Antoine Martin, an economist and financial stability advisor in the New York Fed’s Research and Statistics Group, will soon take up a new post at the Swiss National Bank (SNB), as head of its third department covering money markets/foreign exchange (FX). In that role, Martin, who is originally from Switzerland, also becomes one of three members of that central bank’s rate-setting governing board. Readers of Liberty Street Economics will be familiar with his byline, as he has written more than sixty posts presenting new research findings and policy analysis, all with an eye for breaking down the most complicated topics in clear terms. He took a few questions from publications editor Anna Snider about his experiences and future plans as he prepares to move on.
Q: How did your role at the New York Fed change over the years?
I joined the New York Fed in 2005, after spending four years at the Kansas City Fed. I have been in the Research and Statistics Group throughout my time here. After the global financial crisis (GFC) in 2008, I got a lot more involved with policy work, notably with the tri-party repo infrastructure reform, money market funds reform, and the Federal Reserve’s monetary policy implementation long-term framework. More recently, I have worked on issues related to digital currencies and central bank digital currency (CBDC).
Q: What will you cover in your new role at SNB?
A: I am joining the SNB as head of the third department, which is based in Zurich. The SNB has three departments that focus on, respectively, monetary policy, financial stability, and money markets/FX. As head of the third department, my role will be similar to the one held by the head of the Markets Group at the New York Fed. The heads of the three departments also form the policymaking body for the SNB, the equivalent of the Federal Reserve’s Federal Open Market Committee.
Q: What has been your core research focus? Does that thread through all your work?
I was hired by the New York Fed in part for my expertise in the economics of payments. I had also done research on bank runs and the tools available to central banks to try to prevent them. When I joined the New York Fed, and especially after the GFC, two important things happened. First, I realized how much institutional details matter in economic outcomes. Second, I was exposed to a lot of fascinating and difficult policy questions. This had a profound effect on my research. It led me to focus more on policy-relevant questions and pushed me to integrate important institutional details in my analysis. One example could be the “unwind” of tri-party repo transactions, which contributed to the fragility of that market (and which I discussed on Liberty Street Economics in “Stabilizing the Tri-Party Repo Market by Eliminating the ‘Unwind.’”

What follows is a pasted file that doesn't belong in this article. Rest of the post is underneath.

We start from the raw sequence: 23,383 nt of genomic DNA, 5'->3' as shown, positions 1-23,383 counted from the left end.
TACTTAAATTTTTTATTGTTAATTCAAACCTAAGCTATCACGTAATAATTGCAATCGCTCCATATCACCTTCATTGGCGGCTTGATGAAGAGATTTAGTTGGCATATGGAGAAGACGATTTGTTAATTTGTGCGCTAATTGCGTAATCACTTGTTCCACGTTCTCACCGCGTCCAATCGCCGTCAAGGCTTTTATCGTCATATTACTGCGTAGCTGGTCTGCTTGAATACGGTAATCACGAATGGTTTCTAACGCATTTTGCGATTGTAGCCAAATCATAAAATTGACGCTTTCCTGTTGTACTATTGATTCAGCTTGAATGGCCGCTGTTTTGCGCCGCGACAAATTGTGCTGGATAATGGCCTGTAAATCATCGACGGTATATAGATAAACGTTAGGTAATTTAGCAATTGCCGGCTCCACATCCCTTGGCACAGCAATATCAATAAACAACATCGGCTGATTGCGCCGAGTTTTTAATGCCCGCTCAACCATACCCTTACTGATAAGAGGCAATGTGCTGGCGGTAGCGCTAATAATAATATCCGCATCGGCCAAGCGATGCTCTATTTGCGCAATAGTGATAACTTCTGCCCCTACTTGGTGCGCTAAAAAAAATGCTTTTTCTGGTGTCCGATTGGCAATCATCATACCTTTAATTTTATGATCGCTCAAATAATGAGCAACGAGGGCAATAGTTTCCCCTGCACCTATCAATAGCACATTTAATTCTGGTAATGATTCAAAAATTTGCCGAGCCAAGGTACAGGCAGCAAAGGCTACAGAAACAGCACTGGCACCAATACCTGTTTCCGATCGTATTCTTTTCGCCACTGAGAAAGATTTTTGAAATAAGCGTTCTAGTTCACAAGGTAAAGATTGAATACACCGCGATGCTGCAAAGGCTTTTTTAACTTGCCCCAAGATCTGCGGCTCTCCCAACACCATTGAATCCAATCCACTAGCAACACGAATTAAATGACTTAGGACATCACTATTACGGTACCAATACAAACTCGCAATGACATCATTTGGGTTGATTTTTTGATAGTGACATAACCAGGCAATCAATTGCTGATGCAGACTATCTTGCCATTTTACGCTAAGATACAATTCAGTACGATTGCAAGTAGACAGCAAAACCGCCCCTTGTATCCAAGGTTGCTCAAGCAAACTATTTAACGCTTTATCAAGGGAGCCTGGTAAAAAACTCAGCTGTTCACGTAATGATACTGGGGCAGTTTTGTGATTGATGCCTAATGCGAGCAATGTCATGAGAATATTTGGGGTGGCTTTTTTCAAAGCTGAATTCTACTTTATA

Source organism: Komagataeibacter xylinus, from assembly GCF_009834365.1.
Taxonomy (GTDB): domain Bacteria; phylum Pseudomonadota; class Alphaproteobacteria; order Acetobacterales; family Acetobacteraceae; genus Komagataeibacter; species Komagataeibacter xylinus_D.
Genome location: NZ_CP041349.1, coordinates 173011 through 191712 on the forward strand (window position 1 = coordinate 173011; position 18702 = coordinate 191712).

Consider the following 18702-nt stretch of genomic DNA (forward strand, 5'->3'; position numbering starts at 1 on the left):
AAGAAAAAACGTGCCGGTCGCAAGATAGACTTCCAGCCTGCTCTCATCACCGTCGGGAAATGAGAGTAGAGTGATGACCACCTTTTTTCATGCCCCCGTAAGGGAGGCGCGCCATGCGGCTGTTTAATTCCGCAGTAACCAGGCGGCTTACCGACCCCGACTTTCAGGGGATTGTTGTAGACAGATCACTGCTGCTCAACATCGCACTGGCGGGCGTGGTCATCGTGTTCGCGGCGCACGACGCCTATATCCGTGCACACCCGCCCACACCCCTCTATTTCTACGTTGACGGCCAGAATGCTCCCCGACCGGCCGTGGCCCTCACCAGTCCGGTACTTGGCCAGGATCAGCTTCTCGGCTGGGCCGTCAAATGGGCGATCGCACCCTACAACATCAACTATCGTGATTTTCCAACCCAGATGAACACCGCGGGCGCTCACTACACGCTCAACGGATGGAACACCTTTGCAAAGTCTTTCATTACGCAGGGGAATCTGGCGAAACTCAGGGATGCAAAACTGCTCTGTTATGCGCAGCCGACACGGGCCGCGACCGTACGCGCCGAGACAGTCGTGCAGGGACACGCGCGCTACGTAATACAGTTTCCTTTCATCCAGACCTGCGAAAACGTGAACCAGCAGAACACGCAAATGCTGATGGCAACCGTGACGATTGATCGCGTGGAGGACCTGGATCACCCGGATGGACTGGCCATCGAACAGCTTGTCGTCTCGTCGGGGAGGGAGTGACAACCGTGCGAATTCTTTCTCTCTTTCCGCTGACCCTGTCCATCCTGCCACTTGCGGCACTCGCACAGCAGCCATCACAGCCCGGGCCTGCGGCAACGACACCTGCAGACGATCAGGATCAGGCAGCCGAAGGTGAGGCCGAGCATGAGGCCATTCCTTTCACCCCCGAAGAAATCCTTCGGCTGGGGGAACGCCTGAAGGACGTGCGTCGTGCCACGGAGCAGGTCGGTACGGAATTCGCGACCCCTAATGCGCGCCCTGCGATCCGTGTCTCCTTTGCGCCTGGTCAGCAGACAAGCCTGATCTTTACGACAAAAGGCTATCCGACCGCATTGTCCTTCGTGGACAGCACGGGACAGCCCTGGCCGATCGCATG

Q. You have worked a lot on the “how” of monetary policy, thinking about the tools that underlie the Fed’s policy stance. What has it been like to see new tools go from blueprint to implementation?
It was super interesting and very exciting to see an idea, a floor system of monetary policy implementation underpinned by interest on reserves, go from something purely theoretical to becoming a key implementation tool, not only for the Federal Reserve, but also for many other central banks. I started working on floor systems with colleagues from the New York Fed before the GFC. Todd Keister, Jamie McAndrews, and I published our first paper on the topic, “Divorcing Money from Monetary Policy,” in the Economic Policy Review in 2008, before the Federal Reserve could pay interest on reserves. That authority was granted by the U.S. Congress effective October 1, 2008.
Looking back, I find it fascinating how much we had to learn about how a floor system works. A simple theoretical model is extremely helpful in helping us understand the key economic mechanisms that underlie a floor system, but the model has to be adapted to take into account institutional features. For example, I think most people didn’t anticipate that the effective federal funds rate would often trade below the interest on reserve balances (IORB). This development led to the creation of overnight reverse repurchase agreement (ON RRP) operations. Later, when the Federal Reserve began normalizing the size of its balance sheet in 2019, most observers were surprised that reserves would appear to be scarce even though the supply was still about $1.3 trillion (owing in part to frictions in the interbank market that has made it harder for institutions to redistribute reserves among themselves, as my co-authors and I explained in “The Market Events of Mid-September 2019,” also in the Economic Policy Review). Eventually, that led to the introduction of the standing repo facility. Some co-authors and I discussed the evolution of this implementation framework in a four-part Liberty Street Economics series in 2022 that lead with “How the Federal Reserve’s Monetary Policy Implementation Framework Has Evolved.”